Executive Committee pushes ahead transit plan for next 15 years

A single-stop Scarborough subway extension, SmartTrack and the Downtown Relief Line were the key items that moved ahead with Tuesday’s vote. Global News

Despite a torrent of criticism on costs and level of access, Mayor John Tory defended his plan for a single-stop subway extension, costing $3.2 billion, from Kennedy Station to Scarborough Town Centre.

“Get transit built. Stop being world champion debaters and start being world champion builders, that is what I think people want in this city,” said Tory, who balked at the idea of going back to an LRT plan for the city’s neglected east end.

But at least two left-leaning councilors argued residents would get more value for money from an LRT network.

“For the same amount of money we could build 25 LRT stops to serve more people in Scarborough,” Coun. Joe Cressy said.

“What we just saw today is that all the money is now going to the Scarborough Subway Extension. Because the cost went up so much, there’s nothing left for the light rail program that we were told was part of the original package,” added Coun. Gord Perks.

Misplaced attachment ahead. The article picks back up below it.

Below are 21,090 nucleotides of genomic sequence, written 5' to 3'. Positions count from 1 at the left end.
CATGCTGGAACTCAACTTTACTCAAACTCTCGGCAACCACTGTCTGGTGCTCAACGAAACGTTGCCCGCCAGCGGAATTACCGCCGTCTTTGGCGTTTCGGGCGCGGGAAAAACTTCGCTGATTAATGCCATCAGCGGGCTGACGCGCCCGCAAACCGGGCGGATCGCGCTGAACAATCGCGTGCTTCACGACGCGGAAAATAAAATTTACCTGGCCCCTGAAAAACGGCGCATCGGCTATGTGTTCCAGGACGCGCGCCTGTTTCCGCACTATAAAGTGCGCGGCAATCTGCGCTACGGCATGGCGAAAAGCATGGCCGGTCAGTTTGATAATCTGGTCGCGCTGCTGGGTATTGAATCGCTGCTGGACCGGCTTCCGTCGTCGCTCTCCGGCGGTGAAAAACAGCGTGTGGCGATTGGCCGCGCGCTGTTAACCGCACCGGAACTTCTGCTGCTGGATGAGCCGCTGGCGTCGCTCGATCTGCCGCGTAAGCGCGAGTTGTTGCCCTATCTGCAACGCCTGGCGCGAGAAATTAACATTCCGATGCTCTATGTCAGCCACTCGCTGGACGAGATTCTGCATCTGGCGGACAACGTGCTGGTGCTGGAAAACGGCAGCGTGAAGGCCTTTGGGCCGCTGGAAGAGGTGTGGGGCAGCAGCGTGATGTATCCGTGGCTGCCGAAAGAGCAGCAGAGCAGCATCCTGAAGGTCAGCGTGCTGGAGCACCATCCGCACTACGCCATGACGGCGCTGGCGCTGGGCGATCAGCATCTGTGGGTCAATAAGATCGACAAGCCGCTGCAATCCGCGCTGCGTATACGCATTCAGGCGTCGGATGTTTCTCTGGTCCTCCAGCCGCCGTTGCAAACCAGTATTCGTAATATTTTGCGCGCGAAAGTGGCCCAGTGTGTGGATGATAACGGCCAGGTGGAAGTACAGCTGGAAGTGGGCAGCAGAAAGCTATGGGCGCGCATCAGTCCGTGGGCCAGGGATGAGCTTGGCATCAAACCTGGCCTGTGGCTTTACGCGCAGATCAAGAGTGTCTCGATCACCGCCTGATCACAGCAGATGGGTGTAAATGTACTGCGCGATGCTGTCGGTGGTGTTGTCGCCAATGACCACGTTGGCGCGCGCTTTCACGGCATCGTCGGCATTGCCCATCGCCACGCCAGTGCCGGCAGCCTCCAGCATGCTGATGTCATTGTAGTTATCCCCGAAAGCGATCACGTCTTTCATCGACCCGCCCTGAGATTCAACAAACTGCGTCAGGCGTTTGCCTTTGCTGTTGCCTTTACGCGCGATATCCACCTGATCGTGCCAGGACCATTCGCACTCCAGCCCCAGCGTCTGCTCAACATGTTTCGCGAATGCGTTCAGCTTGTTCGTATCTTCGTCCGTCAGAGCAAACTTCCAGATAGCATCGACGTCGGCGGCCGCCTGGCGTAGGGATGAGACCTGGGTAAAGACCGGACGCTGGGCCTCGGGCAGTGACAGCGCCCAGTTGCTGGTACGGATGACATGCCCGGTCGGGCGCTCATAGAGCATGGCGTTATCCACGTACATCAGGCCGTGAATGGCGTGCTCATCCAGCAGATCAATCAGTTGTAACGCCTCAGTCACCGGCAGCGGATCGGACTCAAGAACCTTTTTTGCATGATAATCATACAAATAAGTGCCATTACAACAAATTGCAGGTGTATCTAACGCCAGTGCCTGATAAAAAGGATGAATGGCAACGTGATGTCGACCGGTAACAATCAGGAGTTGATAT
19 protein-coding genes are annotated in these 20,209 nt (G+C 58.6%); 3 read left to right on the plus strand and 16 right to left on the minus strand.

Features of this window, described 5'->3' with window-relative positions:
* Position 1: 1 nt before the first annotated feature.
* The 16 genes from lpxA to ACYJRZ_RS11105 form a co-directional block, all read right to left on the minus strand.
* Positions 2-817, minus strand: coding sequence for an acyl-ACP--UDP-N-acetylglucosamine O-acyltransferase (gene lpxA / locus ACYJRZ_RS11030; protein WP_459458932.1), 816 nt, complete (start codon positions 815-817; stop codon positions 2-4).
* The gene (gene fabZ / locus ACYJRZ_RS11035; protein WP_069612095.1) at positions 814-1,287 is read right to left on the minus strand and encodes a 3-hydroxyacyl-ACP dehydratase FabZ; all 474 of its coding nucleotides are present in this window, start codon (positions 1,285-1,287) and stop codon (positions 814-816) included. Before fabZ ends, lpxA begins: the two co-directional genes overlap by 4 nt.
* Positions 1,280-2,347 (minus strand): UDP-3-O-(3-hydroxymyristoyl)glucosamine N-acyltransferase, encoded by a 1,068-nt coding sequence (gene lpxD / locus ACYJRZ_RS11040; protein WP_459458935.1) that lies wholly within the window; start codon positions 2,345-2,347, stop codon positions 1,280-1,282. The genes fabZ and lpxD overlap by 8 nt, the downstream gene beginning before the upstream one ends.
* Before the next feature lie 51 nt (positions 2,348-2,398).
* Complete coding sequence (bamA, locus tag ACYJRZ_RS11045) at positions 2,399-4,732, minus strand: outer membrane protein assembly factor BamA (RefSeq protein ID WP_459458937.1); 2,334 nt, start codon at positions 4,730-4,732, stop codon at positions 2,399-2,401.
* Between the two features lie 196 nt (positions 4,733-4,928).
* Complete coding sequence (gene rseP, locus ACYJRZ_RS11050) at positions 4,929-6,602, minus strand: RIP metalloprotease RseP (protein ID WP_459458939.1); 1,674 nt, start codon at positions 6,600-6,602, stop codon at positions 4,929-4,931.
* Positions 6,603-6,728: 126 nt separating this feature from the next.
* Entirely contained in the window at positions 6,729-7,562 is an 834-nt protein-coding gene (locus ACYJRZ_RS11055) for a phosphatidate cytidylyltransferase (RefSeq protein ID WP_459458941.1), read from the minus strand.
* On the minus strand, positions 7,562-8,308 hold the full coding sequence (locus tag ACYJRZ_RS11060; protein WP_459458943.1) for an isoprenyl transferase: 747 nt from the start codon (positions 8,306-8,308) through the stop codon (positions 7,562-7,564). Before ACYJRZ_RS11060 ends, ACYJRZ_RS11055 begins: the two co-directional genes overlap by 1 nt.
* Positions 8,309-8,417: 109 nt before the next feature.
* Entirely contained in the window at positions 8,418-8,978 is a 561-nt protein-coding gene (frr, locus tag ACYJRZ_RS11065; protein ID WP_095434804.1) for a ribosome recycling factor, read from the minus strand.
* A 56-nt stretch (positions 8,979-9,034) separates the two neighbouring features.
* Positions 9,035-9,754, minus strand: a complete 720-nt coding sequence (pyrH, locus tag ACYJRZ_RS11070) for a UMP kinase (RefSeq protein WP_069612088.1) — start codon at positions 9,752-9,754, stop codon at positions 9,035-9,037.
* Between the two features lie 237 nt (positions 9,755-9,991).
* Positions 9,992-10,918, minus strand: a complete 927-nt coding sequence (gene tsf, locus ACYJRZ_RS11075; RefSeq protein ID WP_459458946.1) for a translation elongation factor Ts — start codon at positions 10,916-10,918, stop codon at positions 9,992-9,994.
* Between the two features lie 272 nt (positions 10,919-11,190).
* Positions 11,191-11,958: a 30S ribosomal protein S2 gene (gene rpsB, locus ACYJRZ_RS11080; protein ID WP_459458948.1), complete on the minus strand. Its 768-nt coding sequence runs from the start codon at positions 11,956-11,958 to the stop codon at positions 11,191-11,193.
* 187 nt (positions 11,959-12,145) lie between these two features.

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But Scarborough Coun. Glenn De Baeremaeker defended the mayor’s plan as part of a vital transit network that he says his constituents want.

“It’s money very well spent,” he said. “Subways, whether they be in downtown Toronto or York University, they’re all expensive; but the Scarborough subway at $3 billion is the same as everyone else’s or cheaper.”

But residents and students at Scarborough’s University of Toronto campus just want progress in whatever form.

“Our frustration is that there has been a lot of talking and debating and nothing that’s actually being done,” said student Sitharsana Srithas who added that it takes 90 minutes to commute from the university’s Scarborough campus to the downtown campus.

Another concern for residents is the recommended alignment for the Downtown Relief Line. A staff report recommends the line cut along Queen Street to Eastern Avenue and then up Pape – a narrow residential street.

“It’s incredibly narrow, it’s 18-metres wide and the right of way would mean the subway is almost literally being built under people’s homes and that’s a big concern for residents,” said Simon Cohen, who lives on Pape Avenue.

Coun. Paula Fletcher successful passed an amendment asking the city to explore an alternate alignment.


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